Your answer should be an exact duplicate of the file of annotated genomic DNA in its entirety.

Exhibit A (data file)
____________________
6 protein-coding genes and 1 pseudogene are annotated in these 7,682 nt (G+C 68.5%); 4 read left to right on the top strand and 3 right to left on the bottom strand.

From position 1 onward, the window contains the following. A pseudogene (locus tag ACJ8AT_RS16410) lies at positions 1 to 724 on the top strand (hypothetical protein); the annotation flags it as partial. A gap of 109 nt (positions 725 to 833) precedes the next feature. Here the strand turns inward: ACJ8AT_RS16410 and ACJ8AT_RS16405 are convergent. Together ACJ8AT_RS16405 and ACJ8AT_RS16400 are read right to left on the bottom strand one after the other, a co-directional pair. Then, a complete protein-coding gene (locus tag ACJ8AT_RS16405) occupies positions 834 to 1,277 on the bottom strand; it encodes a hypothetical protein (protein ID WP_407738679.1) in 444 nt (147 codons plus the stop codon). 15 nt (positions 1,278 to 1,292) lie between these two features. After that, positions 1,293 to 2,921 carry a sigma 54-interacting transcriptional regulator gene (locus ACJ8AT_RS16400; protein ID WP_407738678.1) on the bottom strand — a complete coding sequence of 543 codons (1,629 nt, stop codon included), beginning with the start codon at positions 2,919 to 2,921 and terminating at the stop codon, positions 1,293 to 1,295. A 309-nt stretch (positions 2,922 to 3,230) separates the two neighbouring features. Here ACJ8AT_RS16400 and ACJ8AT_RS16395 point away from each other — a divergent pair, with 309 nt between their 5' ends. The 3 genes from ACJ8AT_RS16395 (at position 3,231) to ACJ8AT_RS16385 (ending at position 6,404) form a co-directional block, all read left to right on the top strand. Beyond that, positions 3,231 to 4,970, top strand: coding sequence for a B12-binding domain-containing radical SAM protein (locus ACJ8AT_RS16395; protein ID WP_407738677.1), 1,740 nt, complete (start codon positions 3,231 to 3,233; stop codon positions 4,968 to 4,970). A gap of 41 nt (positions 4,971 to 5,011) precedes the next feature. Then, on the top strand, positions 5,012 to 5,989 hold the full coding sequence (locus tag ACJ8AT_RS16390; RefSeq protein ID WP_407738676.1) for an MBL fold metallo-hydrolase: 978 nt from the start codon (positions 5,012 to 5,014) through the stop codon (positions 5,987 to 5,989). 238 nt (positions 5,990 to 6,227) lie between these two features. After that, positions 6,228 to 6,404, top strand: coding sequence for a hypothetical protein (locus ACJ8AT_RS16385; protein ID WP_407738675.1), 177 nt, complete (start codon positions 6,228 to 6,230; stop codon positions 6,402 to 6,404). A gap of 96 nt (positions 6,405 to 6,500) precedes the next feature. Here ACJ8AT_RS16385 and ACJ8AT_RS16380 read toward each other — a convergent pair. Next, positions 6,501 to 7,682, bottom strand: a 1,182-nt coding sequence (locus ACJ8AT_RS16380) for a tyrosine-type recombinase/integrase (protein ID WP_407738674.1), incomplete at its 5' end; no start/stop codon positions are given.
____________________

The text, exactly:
6 protein-coding genes and 1 pseudogene are annotated in these 7,682 nt (G+C 68.5%); 4 read left to right on the top strand and 3 right to left on the bottom strand.

From position 1 onward, the window contains the following. A pseudogene (locus tag ACJ8AT_RS16410) lies at positions 1 to 724 on the top strand (hypothetical protein); the annotation flags it as partial. A gap of 109 nt (positions 725 to 833) precedes the next feature. Here the strand turns inward: ACJ8AT_RS16410 and ACJ8AT_RS16405 are convergent. Together ACJ8AT_RS16405 and ACJ8AT_RS16400 are read right to left on the bottom strand one after the other, a co-directional pair. Then, a complete protein-coding gene (locus tag ACJ8AT_RS16405) occupies positions 834 to 1,277 on the bottom strand; it encodes a hypothetical protein (protein ID WP_407738679.1) in 444 nt (147 codons plus the stop codon). 15 nt (positions 1,278 to 1,292) lie between these two features. After that, positions 1,293 to 2,921 carry a sigma 54-interacting transcriptional regulator gene (locus ACJ8AT_RS16400; protein ID WP_407738678.1) on the bottom strand — a complete coding sequence of 543 codons (1,629 nt, stop codon included), beginning with the start codon at positions 2,919 to 2,921 and terminating at the stop codon, positions 1,293 to 1,295. A 309-nt stretch (positions 2,922 to 3,230) separates the two neighbouring features. Here ACJ8AT_RS16400 and ACJ8AT_RS16395 point away from each other — a divergent pair, with 309 nt between their 5' ends. The 3 genes from ACJ8AT_RS16395 (at position 3,231) to ACJ8AT_RS16385 (ending at position 6,404) form a co-directional block, all read left to right on the top strand. Beyond that, positions 3,231 to 4,970, top strand: coding sequence for a B12-binding domain-containing radical SAM protein (locus ACJ8AT_RS16395; protein ID WP_407738677.1), 1,740 nt, complete (start codon positions 3,231 to 3,233; stop codon positions 4,968 to 4,970). A gap of 41 nt (positions 4,971 to 5,011) precedes the next feature. Then, on the top strand, positions 5,012 to 5,989 hold the full coding sequence (locus tag ACJ8AT_RS16390; RefSeq protein ID WP_407738676.1) for an MBL fold metallo-hydrolase: 978 nt from the start codon (positions 5,012 to 5,014) through the stop codon (positions 5,987 to 5,989). 238 nt (positions 5,990 to 6,227) lie between these two features. After that, positions 6,228 to 6,404, top strand: coding sequence for a hypothetical protein (locus ACJ8AT_RS16385; protein ID WP_407738675.1), 177 nt, complete (start codon positions 6,228 to 6,230; stop codon positions 6,402 to 6,404). A gap of 96 nt (positions 6,405 to 6,500) precedes the next feature. Here ACJ8AT_RS16385 and ACJ8AT_RS16380 read toward each other — a convergent pair. Next, positions 6,501 to 7,682, bottom strand: a 1,182-nt coding sequence (locus ACJ8AT_RS16380) for a tyrosine-type recombinase/integrase (protein ID WP_407738674.1), incomplete at its 5' end; no start/stop codon positions are given.